Bobby Brown is going to Sochi. Alex Schlopy moved closer to joining him Friday, while the reigning world champion must wait and hope.
Schlopy, the 2011 World Champion, won with a first-run score of 92.20 in the fourth of five Olympic selection events in ski slopestyle at Park City, Utah, on Friday.
Brown, the 2010 Winter X Games champion, was second with 91.80. That was enough for Brown to join Nick Goepper on the U.S. Olympic Team with a final Olympic selection event coming Saturday.
Gus Kenworthy was third. Kenworthy and Schlopy are the only skiers who could clinch the last possible automatic spot on the U.S. Olympic Team in the final selection event. They need a top-three result overall.
Schlopy is the son of two-time U.S. Olympic Alpine skier Holly Flanders and former Buffalo Bills kicker Todd Schlopy. He’s also the cousin of three-time U.S. Olympic Alpine skier Erik Schlopy, who is married to four-time U.S. Olympic swimming medalist Summer Sanders.
Tom Wallisch, the 2013 World Champion, finished ninth. That is notable because it eliminated any chance of Wallisch automatically qualifying for the U.S. Olympic Team. He could still be named as a discretionary selection.
Here are the Olympic selection standings through four of five events:
Men’s Ski Slopestyle – Three automatic Olympic spots 1. Nick Goepper — 200 (clinched Olympic berth)
2. Bobby Brown — 180 (clinched Olympic berth)
3. Alex Schlopy — 150
4. Gus Kenworthy — 110
If Serena Williams is to win a record-tying 24th Grand Slam singles title at the French Open, she may have to go through her older sister in the fourth round.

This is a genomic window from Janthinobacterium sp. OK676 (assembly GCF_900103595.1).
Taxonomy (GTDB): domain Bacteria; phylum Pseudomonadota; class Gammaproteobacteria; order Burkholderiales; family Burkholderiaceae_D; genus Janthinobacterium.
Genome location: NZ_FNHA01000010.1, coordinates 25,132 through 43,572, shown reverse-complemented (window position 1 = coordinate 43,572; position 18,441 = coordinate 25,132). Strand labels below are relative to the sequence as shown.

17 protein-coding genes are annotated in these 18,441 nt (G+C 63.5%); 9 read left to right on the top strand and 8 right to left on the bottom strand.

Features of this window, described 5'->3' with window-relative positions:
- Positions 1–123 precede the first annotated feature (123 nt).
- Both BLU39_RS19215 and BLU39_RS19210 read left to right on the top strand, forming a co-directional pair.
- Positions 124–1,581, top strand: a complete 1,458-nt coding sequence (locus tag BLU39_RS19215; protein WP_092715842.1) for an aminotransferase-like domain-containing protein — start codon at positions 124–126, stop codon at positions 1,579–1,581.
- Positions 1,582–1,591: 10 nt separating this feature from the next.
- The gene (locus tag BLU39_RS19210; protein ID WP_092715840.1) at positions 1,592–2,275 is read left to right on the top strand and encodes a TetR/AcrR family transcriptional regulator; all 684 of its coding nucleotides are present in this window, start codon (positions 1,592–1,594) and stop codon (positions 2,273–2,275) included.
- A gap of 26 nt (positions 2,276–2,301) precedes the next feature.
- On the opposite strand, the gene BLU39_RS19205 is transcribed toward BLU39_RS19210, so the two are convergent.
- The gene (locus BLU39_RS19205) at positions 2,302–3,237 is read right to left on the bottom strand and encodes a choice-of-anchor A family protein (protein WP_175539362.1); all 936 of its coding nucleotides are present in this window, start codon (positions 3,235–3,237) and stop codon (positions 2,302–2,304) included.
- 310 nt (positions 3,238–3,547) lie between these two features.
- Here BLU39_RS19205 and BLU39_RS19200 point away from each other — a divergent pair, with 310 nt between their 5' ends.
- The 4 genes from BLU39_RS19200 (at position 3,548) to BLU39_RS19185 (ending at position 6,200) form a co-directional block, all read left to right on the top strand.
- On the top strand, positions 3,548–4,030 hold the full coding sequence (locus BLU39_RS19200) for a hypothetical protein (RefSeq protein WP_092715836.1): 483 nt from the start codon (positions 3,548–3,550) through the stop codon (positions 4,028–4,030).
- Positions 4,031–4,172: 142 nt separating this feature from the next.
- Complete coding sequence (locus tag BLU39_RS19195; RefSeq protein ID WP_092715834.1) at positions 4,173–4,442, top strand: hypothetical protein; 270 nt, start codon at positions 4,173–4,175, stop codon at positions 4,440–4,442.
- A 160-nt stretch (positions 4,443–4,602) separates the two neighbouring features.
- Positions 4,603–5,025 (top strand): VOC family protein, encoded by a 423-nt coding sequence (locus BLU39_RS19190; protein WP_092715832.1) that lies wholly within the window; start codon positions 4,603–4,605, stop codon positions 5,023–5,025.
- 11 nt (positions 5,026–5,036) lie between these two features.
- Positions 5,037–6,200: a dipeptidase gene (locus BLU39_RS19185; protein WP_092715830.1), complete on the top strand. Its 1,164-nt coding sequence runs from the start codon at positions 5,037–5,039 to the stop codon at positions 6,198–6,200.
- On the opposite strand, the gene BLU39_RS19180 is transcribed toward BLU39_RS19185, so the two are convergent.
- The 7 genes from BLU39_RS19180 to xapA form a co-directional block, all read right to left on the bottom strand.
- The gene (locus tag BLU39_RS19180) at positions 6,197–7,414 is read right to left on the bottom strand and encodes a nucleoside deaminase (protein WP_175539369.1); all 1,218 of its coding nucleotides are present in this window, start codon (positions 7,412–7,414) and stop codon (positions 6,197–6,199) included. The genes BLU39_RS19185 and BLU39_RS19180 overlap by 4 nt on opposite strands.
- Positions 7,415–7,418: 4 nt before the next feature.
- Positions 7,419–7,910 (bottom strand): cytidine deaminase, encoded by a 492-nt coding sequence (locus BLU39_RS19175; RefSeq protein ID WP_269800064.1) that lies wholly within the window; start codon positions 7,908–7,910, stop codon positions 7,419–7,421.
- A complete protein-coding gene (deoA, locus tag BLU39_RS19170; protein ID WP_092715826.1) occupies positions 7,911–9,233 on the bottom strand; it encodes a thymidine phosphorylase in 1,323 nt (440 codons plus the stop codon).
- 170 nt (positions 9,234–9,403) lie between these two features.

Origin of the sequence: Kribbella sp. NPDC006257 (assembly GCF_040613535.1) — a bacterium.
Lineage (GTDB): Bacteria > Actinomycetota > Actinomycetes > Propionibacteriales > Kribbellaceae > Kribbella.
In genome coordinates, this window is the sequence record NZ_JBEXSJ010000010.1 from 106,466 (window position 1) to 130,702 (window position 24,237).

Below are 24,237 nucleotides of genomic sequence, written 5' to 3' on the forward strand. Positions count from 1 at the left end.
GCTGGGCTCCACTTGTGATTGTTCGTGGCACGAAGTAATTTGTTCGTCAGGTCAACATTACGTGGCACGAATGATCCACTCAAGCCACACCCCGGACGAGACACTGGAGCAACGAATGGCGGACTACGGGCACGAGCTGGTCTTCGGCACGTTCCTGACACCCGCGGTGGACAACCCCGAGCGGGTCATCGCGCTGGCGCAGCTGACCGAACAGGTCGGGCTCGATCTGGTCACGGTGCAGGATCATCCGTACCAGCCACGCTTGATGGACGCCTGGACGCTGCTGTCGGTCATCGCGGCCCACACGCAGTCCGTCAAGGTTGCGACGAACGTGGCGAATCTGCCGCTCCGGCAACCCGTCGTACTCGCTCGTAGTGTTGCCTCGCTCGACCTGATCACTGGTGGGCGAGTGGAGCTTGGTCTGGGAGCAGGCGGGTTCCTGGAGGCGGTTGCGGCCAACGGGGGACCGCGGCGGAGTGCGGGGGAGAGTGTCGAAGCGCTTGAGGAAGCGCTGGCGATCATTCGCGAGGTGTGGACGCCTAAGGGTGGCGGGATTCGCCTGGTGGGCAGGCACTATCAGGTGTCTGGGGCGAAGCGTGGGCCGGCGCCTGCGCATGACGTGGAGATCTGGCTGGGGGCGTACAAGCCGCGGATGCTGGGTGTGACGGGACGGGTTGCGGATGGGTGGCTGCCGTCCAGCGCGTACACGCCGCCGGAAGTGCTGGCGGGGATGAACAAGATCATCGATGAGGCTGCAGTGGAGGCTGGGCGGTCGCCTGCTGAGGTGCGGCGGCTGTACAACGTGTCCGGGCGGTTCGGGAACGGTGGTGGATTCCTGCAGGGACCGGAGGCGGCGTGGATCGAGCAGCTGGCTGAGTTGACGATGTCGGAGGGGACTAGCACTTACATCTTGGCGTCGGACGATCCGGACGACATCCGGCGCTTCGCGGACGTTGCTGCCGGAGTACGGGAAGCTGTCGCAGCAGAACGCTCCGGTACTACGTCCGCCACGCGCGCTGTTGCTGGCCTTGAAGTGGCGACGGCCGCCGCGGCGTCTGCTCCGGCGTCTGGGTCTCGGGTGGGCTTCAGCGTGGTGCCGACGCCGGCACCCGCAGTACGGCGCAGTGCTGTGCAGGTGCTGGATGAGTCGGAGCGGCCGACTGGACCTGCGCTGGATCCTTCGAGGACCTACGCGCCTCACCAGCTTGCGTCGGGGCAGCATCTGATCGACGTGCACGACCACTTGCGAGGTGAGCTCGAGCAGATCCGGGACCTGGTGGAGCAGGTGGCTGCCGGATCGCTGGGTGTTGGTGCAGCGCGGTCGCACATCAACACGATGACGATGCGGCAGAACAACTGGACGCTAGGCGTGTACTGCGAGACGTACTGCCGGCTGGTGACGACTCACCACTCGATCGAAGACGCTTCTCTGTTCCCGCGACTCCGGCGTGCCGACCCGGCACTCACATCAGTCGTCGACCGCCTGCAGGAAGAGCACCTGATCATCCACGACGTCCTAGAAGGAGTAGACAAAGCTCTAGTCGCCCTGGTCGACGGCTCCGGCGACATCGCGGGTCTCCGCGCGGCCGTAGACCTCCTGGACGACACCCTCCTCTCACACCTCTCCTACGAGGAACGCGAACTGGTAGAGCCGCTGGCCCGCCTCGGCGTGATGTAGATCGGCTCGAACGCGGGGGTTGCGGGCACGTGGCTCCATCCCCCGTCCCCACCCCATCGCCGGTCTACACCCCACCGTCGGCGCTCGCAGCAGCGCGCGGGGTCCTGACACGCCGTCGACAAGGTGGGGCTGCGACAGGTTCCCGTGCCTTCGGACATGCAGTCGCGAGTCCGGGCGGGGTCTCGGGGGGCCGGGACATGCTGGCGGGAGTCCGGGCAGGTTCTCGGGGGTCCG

Williams, the sixth seed, could play Venus Williams in the round of 16 at Roland Garros, which begins Sunday.
Serena opens against countrywoman Kristie Ahn, whom she beat in the first round at the U.S. Open. Serena could then get her U.S. Open quarterfinal opponent, fellow mom Tsvetana Pironkova of Bulgaria, in the second round.
If Venus is to reach the fourth round, she must potentially get past U.S. Open runner-up Victoria Azarenka in the second round. Azarenka beat Serena in the U.S. Open semifinals, ending the American’s latest bid to tie Margaret Court‘s major titles record.
Venus lost in the French Open first round the last two years.
The French Open top seed is 2018 champion Simona Halep, who could play 2019 semifinalist Amanda Anisimova in the third round.
Coco Gauff, the rising 16-year-old American, gets 2019 semifinalist Jo Konta of Great Britain in the first round in the same quarter of the draw as Halep.
The field lacks defending champion Ash Barty of Australia, not traveling due to the coronavirus pandemic.
Also out: U.S. Open winner Naomi Osaka, citing a sore hamstring and tight turnaround from prevailing in New York two weeks ago.
Rafael Nadal was put into the same half of the French Open draw as fellow 2018 and 2019 finalist Dominic Thiem of Austria, with top-ranked Novak Djokovic catching a break.
Nadal, trying to tie Roger Federer‘s male record 20 Grand Slam singles titles, could play sixth-seeded German Alexander Zverev in the quarterfinals before a potential clash with Thiem, who just won the U.S. Open.
Djokovic, who is undefeated in 2020 save being defaulted out of the U.S. Open, could play No. 7 seed Matteo Berrettini of Italy in the quarterfinals before a possible semifinal with Russian Daniil Medvedev.
Medvedev is the fourth seed but is 0-3 at the French Open. Another possible Djokovic semifinal opponent is fifth seed Stefanos Tsitsipas of Greece, who reached the fourth round last year.
The most anticipated first-round matchup is between three-time major champion Andy Murray and 2015 French Open champion Stan Wawrinka. In Murray’s most recent French Open match, he lost in five sets to Wawrinka in the 2017 semifinals.